Kudos to all of you taking on the challenge of treating yourselves better! The progress on that journey can often be so illusive or challenging to maintain.

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  14. laura

    Especially good vlog this week. I really like that you shared how you provide the food and that’s it.

    I cringe when I see parents “forcing” certain foods on their children. It never goes well for either of them, it just makes the child very rebellious. We can think of a ton of other things to harangue our kids about, love that you pointed out food does not need to be one of them.

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  15. bonnie

    Susan can you guide me on the topic of how to explain a sugar addiction to my 9 year old daughter. I have had her hide sugary items from me as I have said that I sugar is an addictive substance to me and that I eat it at night when I cannot sleep (I have used carbs to calm my anxiety about sleep for most of my life). I have just started to listen to your VLOG and have not started your program due to the fear of change.

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  16. scotty

    Excellent dear Susan
    Thank you for your wisdom

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  17. Yaprak

    In Italy most of the families in the North weigh the amount of pasta that they will cook per person, and eat in those quantities. And they almost never eat between meals, never eat on the go, on the subway, never in front of the computer at work. Cappuccinos are breakfast food, never ordered after 2pm. I was very surprised seeing their very adult relationship with food. There’s no boundaries with food in some cultures. That’s why it feels weird to measure.

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    1. Bright Line Eating

      Very interesting! That’s much different than what we see in the USA, that’s for sure! 😉

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  18. Erin

    Thank you Susan. Just wonderful. I love your vlogs. You are an amazing speaker. I eat Paleo & don’t weigh anything but I have maintained my weight loss plan for over 6 months now, I’ve started exercising b/c after losing 35 lbs it felt right, and I believe the final piece of being able to lose weight was your acknowledgment & communication that sugar & flour is a legitimate addiction & should be treated as such if you are an addict. & abstinence is the treatment for addiction. Now my thinking is sugar & flour are the only substances available for people that turn to addiction at a very young age. I remember finding some cash at 13 years old & hurrying to the store to buy a chocolate bar ( I even remember the type of chocolate bar & I’m 67 now.) & knowing & being scared that there was something wrong w/ me. Drug & alcohol addiction is respected as a serious problem. Thank you for bringing it to the world that addiction to sugar & flour causes so much misery, destruction of self esteem & of the body, So that people who are addicted can recognize it & see it for what it is. Abstaining from sugar & flour has been like getting out of a horrible prison that I never thought I’d be released from. Life is so much better on the other side.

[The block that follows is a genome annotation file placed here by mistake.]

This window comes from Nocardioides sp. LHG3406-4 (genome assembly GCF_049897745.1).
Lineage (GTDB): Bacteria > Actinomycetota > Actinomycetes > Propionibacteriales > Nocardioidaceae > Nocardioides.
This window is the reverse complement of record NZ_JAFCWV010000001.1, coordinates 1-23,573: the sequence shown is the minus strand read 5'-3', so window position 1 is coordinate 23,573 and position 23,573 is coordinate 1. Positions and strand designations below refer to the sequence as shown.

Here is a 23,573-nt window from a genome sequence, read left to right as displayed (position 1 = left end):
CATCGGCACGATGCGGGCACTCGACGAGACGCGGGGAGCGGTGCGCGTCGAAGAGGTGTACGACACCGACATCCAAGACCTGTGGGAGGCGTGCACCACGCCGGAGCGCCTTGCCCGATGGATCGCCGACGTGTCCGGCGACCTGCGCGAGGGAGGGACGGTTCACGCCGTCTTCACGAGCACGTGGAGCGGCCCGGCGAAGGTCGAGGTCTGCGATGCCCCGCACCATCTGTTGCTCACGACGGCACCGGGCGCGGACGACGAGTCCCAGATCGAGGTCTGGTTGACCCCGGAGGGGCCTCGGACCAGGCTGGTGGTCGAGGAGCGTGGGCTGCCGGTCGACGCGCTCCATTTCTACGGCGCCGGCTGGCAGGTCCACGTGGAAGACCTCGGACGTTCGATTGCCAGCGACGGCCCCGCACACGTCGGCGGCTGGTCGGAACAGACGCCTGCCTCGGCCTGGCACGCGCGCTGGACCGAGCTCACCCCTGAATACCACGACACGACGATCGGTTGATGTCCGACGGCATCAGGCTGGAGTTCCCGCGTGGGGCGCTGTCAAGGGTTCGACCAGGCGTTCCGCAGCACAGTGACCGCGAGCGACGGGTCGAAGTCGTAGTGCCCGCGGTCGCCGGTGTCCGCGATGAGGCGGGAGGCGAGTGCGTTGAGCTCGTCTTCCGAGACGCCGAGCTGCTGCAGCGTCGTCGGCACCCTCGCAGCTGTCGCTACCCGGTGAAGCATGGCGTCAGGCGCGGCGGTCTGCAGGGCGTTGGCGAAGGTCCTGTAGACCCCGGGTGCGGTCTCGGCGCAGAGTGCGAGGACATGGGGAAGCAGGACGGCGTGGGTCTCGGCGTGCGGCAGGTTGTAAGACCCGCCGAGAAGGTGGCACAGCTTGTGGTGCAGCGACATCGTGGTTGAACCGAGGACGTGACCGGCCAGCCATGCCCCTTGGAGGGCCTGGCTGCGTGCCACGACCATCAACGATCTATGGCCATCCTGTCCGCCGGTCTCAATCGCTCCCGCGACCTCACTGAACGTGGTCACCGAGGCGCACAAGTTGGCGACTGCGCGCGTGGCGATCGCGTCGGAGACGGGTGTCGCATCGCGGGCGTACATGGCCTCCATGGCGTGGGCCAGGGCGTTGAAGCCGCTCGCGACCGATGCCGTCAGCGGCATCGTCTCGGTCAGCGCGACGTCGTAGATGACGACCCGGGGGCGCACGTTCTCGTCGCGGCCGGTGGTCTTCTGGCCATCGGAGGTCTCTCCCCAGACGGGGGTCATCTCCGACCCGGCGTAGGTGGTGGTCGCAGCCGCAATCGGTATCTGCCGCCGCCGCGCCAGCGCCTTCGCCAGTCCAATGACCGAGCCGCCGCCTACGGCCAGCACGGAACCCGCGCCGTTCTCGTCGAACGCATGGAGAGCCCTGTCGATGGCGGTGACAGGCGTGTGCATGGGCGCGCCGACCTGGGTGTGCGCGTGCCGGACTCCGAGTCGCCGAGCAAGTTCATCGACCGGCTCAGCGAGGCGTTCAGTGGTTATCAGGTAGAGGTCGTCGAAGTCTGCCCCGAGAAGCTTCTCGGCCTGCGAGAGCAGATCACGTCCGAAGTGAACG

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  19. Mercedes (from Argentina)

    I think there was a vlog on this some years ago. So necessary to go over this again. This is quite an issue. My daughter is 25, addicted to food because of me, and she complained about me weighing my food. So for some time I stopped weighing it. But I just can´t do intuitive eating. It just doesn´t exist for me. She´s an adult, and so one day she will understand why I do this. The day she understands her condition, she will understand me. Thank you, Susan, as always. I love you.